Scientists create a robotic hand to play Super Mario Bros on NES

The science world has been a hot topic this past year-and-a-half. As a deadly virus continues to wreak havoc on the world, the titanic efforts of medical scientists have not gone unnoticed. However, in a bid to distract ourselves from the horrid realities of a pandemic that isn't ending, look at this sweet Robotic hand playing Super Mario Bros!

University of Maryland's robotic hand

Created by a team of scientists at the University of Maryland, this robotic hand can game. The hand is designed as a soft robot, a machine powered by fluid and air pressure and flexible materials instead of electronics and hard metals.

Polyjet 3D-printing was used to construct the hand. The Polyjet printer allows a model to be printed with different colours and materials in one go. This new printing process save a lot of time compared to typical FDM printing. Furthermore, the process also aids in the construction of objects.

“Previously, each finger of a soft robotic hand would typically need its own control line, which can limit portability and usefulness," said co-author Joshua Hubbard. "But by 3D printing the soft robotic hand with our integrated 'fluidic transistors,' it can play Nintendo based on just one pressure input."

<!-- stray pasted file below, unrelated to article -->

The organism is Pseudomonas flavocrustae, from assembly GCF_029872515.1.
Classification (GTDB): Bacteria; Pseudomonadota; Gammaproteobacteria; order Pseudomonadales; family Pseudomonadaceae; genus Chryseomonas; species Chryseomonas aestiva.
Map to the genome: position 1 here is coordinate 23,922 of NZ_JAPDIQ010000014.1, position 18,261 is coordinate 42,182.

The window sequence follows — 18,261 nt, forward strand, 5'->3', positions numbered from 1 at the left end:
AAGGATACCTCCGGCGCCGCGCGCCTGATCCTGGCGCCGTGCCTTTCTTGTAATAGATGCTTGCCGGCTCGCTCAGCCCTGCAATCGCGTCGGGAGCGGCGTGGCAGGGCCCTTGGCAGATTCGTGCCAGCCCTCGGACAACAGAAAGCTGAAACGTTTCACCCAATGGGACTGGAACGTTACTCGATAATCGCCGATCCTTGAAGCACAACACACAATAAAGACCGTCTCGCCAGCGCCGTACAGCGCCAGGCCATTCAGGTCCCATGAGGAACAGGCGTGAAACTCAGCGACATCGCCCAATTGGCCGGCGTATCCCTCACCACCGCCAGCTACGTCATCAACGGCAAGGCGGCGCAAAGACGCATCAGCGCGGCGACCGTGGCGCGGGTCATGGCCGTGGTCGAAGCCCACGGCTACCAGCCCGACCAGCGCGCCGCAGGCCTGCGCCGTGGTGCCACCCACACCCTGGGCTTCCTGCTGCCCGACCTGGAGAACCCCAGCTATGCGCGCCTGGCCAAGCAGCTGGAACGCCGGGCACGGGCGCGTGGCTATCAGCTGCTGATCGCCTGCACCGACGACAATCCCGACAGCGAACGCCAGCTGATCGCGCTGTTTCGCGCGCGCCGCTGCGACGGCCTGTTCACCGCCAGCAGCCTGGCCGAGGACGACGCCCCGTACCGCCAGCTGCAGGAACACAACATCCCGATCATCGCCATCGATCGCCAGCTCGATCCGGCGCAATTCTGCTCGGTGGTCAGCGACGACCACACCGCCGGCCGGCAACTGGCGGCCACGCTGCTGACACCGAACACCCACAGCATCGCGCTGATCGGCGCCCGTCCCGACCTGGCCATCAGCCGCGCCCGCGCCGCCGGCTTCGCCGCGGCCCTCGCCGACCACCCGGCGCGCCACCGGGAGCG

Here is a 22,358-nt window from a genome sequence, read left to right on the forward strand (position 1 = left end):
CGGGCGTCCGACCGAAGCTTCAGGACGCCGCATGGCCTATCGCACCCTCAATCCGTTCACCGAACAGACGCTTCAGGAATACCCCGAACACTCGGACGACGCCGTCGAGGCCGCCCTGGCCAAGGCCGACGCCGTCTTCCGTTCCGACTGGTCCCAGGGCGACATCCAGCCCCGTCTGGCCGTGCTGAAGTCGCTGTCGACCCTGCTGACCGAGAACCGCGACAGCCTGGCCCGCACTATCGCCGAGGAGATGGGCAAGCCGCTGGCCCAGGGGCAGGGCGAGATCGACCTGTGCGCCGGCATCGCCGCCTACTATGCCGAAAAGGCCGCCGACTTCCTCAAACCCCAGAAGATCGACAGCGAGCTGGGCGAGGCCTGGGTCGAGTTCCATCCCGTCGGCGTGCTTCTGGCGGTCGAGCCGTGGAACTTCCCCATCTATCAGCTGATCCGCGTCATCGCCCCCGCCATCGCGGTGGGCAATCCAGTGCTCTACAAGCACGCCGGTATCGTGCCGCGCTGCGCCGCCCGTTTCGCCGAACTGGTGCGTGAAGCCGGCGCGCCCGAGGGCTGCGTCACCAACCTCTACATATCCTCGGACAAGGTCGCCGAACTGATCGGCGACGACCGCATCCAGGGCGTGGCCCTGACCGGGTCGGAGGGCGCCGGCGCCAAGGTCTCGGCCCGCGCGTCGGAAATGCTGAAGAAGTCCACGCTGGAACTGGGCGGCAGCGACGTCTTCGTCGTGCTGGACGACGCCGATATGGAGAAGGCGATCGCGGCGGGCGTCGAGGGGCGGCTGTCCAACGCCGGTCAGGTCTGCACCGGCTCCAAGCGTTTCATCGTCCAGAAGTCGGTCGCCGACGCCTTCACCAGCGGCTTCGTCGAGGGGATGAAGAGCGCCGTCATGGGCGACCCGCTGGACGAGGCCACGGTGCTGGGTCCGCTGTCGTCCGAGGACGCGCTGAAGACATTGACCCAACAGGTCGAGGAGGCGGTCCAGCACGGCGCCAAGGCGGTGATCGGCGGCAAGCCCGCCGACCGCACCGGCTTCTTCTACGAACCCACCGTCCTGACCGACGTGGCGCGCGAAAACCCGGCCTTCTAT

Transcribed by CNET

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It plays Mario

The benchmark for the usefulness of the robotic hand was to play a game of Super Mario Bros. As good play requires the use of at least three fingers, the hand was put to the test. Designed with three fingers, the robot has three levels of air pressure that controls what it can do.

Low pressure makes the device place down its first finger, making Mario run. Medium pressure to the second finger makes the little plumber do a little run. Finally, high pressure makes the shrooms addict jump in the air.

The Mario benchmark is used to test timing on the robotic hand. As it turns out, the project has been deemed as a success by the team. Game on, scientist people!

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